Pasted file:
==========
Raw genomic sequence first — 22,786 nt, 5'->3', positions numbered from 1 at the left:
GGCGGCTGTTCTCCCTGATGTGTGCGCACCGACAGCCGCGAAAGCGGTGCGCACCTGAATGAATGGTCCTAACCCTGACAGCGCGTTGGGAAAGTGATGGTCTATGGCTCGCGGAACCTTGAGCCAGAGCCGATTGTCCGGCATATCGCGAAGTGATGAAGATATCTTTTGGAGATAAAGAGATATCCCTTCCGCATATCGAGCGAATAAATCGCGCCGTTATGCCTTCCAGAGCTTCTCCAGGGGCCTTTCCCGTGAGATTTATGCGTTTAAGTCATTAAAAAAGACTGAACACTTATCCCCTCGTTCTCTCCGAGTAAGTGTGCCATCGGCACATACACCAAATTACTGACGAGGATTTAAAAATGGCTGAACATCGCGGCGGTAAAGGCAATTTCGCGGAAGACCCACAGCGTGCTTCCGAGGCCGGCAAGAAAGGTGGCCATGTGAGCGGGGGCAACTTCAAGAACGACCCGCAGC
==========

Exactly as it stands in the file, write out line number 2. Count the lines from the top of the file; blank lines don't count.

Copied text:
GGCGGCTGTTCTCCCTGATGTGTGCGCACCGACAGCCGCGAAAGCGGTGCGCACCTGAATGAATGGTCCTAACCCTGACAGCGCGTTGGGAAAGTGATGGTCTATGGCTCGCGGAACCTTGAGCCAGAGCCGATTGTCCGGCATATCGCGAAGTGATGAAGATATCTTTTGGAGATAAAGAGATATCCCTTCCGCATATCGAGCGAATAAATCGCGCCGTTATGCCTTCCAGAGCTTCTCCAGGGGCCTTTCCCGTGAGATTTATGCGTTTAAGTCATTAAAAAAGACTGAACACTTATCCCCTCGTTCTCTCCGAGTAAGTGTGCCATCGGCACATACACCAAATTACTGACGAGGATTTAAAAATGGCTGAACATCGCGGCGGTAAAGGCAATTTCGCGGAAGACCCACAGCGTGCTTCCGAGGCCGGCAAGAAAGGTGGCCATGTGAGCGGGGGCAACTTCAAGAACGACCCGCAGC